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I had no idea

25 Nov

Where I live, on Roatan, when I open the door to the bedroom there is an ancient termite trail etched into the floor–it’s only a couple of months old, but will be there for evermore. Perhaps scrubbing with a wire brush and a harsh chemical concoction will remove traces of it, but for me, in my minds-eye I will always see it–and that makes me happy–there was a time that I had no idea what a termite trail was, or how it may look.

More than seven years ago I heard the word Roatan, I had no idea what that was, but I was intrigued–why? I don’t know–I just was. Thanks to modern technology, I was able to Google it, which was a challenge in itself since I had no idea how to spell it. When sites started popping up describing an Island, off the coast of Honduras, nestled in the Caribbean Sea–I had found Roatan.

At that time I had a home (in suburbia Ontario, Canada), a loving husband, adult children making their own way, three amazing grandsons, a rewarding career, a two car garage, and a house full of–stuff–what more could I want.

Fast forward a year or so, family and friends had gotten very tired of hearing me talk of this Island I claimed I would be going to live on. My husband gently reminded me, while using a tone suitable for telling a two year old, no matter how hard you wish it–you will never be able to fly. He had no idea why, and tried to keep me grounded, but, he accepted what it meant to me–and encouraged my dream becoming a reality.

A year after that, I lost my beloved husband, his final words to me, “I’ll find a way to get you there.” For the next year I gave no conscious thought to Roatan, or anything for that matter. And then I came back to life and realized Roatan was patiently waiting for me. I quit my job, sold my house and all that stuff, said goodbye to my family and friends, boarded a plane and moved to Roatan.

My first encounter: stepping down a set of stairs that doubled as the door of a prop plane, to be greeted by a wall of humidity beyond anything I had ever experienced before, exiting through the only gate, to an area teeming with taxi drivers vying for my attention, followed by a drive through lush jungle, crowding the only paved road, to a village called West End. Along the way I saw: chickens scratching along the side, stray dogs, entire families on scooters, children walking along the edge of the road (no adults watching over them), land-crabs challenging each and every vehicle, and a man riding a bicycle balancing a propane tank on the handlebars.

My accommodations, at the time, I described as quaint, and now describe as typical. Honduran pine from ceiling to floor, a fan spinning in each room, no glass windows–just screens with wooden slats (that only a few of them will close), tropical print sarongs used as table cloths and wall decorations, a kitchen full of rusty utensils, a can opener that didn’t work, and ants. The bedding smelled musty, air-conditioning cost extra, and the TV worked–but everything was dubbed in Spanish.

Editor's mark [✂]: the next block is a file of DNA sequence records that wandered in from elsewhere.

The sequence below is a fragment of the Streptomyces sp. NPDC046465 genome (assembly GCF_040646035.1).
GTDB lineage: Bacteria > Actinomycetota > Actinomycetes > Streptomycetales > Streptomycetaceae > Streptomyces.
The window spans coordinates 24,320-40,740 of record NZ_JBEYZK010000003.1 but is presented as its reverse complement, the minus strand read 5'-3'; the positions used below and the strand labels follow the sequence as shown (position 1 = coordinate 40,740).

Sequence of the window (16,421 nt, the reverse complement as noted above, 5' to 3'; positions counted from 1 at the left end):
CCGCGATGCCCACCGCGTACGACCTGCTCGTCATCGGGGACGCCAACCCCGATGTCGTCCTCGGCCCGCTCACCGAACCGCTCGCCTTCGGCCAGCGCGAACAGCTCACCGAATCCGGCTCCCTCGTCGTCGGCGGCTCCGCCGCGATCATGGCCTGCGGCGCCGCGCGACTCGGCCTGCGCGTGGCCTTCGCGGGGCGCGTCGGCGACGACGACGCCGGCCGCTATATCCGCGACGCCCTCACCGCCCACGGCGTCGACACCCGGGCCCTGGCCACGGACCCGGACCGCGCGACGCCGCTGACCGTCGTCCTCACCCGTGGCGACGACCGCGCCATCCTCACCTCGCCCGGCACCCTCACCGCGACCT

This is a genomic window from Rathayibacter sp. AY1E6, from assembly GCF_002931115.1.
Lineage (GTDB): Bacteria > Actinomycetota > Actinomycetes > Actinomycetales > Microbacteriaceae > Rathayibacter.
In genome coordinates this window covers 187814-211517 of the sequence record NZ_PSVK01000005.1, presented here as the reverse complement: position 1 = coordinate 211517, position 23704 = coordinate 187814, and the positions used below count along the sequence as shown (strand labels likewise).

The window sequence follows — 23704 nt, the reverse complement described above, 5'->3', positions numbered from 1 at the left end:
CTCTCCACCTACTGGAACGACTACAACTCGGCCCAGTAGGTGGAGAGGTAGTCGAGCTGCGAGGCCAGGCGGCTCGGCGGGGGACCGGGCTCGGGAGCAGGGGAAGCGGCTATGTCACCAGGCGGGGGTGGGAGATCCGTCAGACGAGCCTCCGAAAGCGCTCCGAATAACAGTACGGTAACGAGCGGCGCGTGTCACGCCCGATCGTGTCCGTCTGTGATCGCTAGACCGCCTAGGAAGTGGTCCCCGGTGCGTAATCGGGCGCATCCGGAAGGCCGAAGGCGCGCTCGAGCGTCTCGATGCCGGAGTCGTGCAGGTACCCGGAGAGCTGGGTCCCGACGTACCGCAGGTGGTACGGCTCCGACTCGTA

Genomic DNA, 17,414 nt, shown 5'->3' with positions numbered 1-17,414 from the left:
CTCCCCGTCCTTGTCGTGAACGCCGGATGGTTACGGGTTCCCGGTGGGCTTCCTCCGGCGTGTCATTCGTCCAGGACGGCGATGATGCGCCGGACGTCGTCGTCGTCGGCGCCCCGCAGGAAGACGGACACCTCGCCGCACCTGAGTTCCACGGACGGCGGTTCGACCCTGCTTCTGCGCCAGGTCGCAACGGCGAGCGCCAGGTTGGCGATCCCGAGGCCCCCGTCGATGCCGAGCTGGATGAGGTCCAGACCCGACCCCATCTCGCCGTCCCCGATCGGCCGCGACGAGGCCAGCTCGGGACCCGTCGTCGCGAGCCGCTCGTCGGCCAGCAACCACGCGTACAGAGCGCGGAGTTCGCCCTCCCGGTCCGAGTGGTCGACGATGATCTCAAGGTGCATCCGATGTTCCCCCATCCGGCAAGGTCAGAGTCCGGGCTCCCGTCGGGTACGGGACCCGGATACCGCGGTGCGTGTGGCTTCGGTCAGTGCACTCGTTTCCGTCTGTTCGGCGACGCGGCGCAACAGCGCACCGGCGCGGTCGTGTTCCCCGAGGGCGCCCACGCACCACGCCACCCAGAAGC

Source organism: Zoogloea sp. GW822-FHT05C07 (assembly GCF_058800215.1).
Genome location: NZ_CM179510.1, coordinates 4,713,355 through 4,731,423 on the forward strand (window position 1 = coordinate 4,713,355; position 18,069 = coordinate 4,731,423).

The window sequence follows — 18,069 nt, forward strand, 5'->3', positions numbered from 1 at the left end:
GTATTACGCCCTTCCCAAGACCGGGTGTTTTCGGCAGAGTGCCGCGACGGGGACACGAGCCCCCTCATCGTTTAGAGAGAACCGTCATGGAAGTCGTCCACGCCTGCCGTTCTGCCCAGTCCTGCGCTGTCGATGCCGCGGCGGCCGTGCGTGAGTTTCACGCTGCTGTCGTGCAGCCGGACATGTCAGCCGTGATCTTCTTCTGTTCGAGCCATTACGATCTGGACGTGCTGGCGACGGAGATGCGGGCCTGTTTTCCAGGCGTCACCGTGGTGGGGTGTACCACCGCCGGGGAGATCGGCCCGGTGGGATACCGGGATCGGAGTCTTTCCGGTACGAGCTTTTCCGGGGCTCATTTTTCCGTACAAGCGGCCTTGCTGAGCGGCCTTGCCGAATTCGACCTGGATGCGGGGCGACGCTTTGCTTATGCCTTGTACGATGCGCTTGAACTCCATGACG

I really had no idea why… but I had found… home!

That was almost five years ago. I settled in the community of Sandy Bay, and learned how to battle bats, got used to making the mad dash in the middle of the night to close the wooden slats as a “Nor-Easter” roared in, did the heebee-jeebee dance when a tarantula landed on my head, and marvelled every moment at the hoards of hummingbirds and butterflies greeting me when I sat on the porch.

I eventually found a place to buy coat hangers, and came to know the best place to buy pillows and Nutella was at the hardware store. I sat on a curb (of sorts) handing out melting chocolates to local children while my neighbour and I waited for the guy to take our flat tire, by taxi, to be fixed after we had finished grocery shopping and found the vehicle un-derivable.

Ants, of all sizes and varieties, iguanas, monkey lalas, gecko’s chirping and pooping in my home became my norm, as did mosquitoes, sand fleas, and ticks. I never did get used to and will always check under my pillow when I go to bed–for scorpions!

Power goes out: fill buckets from the soon to be empty pipes, forget about checking Facebook, and go read a book by candlelight.

The ATM’s are empty or broken–no shopping today.

The road is under repair, or there is a marching band blocking the only route–oh well, go hang out on the dock until it passes.

The president has been removed (in his pj’s) all Hondurans cheer, knowing that he was going to set democracy back. Watch in disbelieve as the rest of the world condemns the rightful and just actions of the Honduran Government–Learned that the world media agencies settle for nothing less than sensationalism to broadcast–making it up or abandon the story when there aren’t enough people suffering and dying to boost their ratings.